portrait

Markus Eyting

Postdoctoral Researcher in Economics at the Chair of Digital Economics at the JGU Mainz and at Heidelberg Institute of Global Health & Stanford Medicine. To learn more about me, please see my CV or click the icons below.

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Research

I am an experimental and behavioral economist, studying the interplay of beliefs and individual decision-making with applications to health, discrimination, and machine learning.


  Publications


Belief Elicitation with Multiple Point Predictions

with Patrick Schmidt

European Economic Review, 2021, Vol. 135

We propose a simple, incentive compatible procedure based on binarized linear scoring rules to elicit beliefs about real-valued outcomes - multiple point predictions. Simultaneously eliciting multiple point predictions with linear incentives reveals the subjective probability distribution without pre-defined intervals or probabilistic statements. We show that the approach is theoretically as robust as existing methods, while adapting flexibly to different beliefs. In a laboratory experiment, we compare our procedure to the standard approach of eliciting discrete probabilities on pre-defined intervals. We find that elicitation with multiple point predictions is faster, perceived as less difficult and more consistent with a subsequent decision. We further find that multiple point predictions are more ac- curate if beliefs vary between participants. Finally, we provide experimental evidence that pre-defined intervals anchor reports.

Can monetary incentives increase organ donations?

with Arne Hosemann & Magnus Johannesson

Economics Letters, 2016, Vol. 142, 56-58.

We test in an experiment if a monetary incentive or a charity incentive can motivate people to fill in the German organ donor card and thereby increase the number of organ donors. We find that a monetary incentive significantly increases the number of organ donors whereas the charity incentive does not.



  Working Papers


Why do we Discriminate? The Role of Motivated Reasoning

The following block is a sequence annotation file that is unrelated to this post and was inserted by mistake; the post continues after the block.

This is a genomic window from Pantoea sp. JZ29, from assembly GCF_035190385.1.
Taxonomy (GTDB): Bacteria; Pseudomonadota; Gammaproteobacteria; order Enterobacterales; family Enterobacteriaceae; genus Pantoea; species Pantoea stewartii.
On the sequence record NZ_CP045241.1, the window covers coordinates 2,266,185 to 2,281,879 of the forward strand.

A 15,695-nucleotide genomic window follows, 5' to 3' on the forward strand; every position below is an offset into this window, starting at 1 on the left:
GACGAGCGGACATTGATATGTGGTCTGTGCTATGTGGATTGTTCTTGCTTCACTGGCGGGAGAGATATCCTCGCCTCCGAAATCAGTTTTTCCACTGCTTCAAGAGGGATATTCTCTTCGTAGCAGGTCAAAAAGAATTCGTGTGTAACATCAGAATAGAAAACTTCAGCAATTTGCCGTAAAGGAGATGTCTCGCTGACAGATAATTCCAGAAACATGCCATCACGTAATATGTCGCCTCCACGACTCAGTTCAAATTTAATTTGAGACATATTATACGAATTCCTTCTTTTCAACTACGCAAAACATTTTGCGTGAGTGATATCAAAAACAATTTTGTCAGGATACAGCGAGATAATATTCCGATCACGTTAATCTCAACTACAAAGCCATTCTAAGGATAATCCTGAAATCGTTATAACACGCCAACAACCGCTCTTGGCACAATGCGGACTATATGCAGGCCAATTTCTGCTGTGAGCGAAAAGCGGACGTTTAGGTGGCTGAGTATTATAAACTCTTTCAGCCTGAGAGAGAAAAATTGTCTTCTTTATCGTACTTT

Winner of the EEA 2023 Best Young Economist Award

Identifying the cause of discrimination is crucial to design effective policies and to understand discrimination dynamics. Building on traditional models, this paper introduces a new explanation for discrimination: discrimination based on motivated reasoning. By systematically acquiring and processing information, individuals form motivated beliefs and consequentially discriminate based on these beliefs. Through a series of experiments, I show the existence of discrimination based on motivated reasoning and demonstrate important differences to statistical discrimination and taste-based discrimination. Finally, I demonstrate how this form of discrimination can be alleviated by limiting individuals’ scope to interpret information.

A Random Forest A Day Keeps the Doctor Away

Using a unique dataset from a German health check-up provider including detailed individual questionnaire data as well as medical test data, I apply a random forest to predict several health risk factors. I evaluate the prediction performance using various metrics and find decent prediction qualities across all outcomes. By identifying the most relevant predictor variables, I compile concise and validated questionnaire tools to identify individuals’ blood pressure, blood glucose, and cholesterol levels, their risk of a coronary heart disease, whether or not they suffer from plaque or a metabolic syndrome as well as their relative fitness levels. In a second step, I compare the prediction results to physician predictions of the same patient observations. I find that the random forest outperforms the physicians if predictions are based on the same information set. When additionally providing the physicians with the random forest predictions for a particular patient observation, the physicians align with the random forest predictions. Finally, while the random forest considers various psychological scales, the physicians focus on family health history information instead.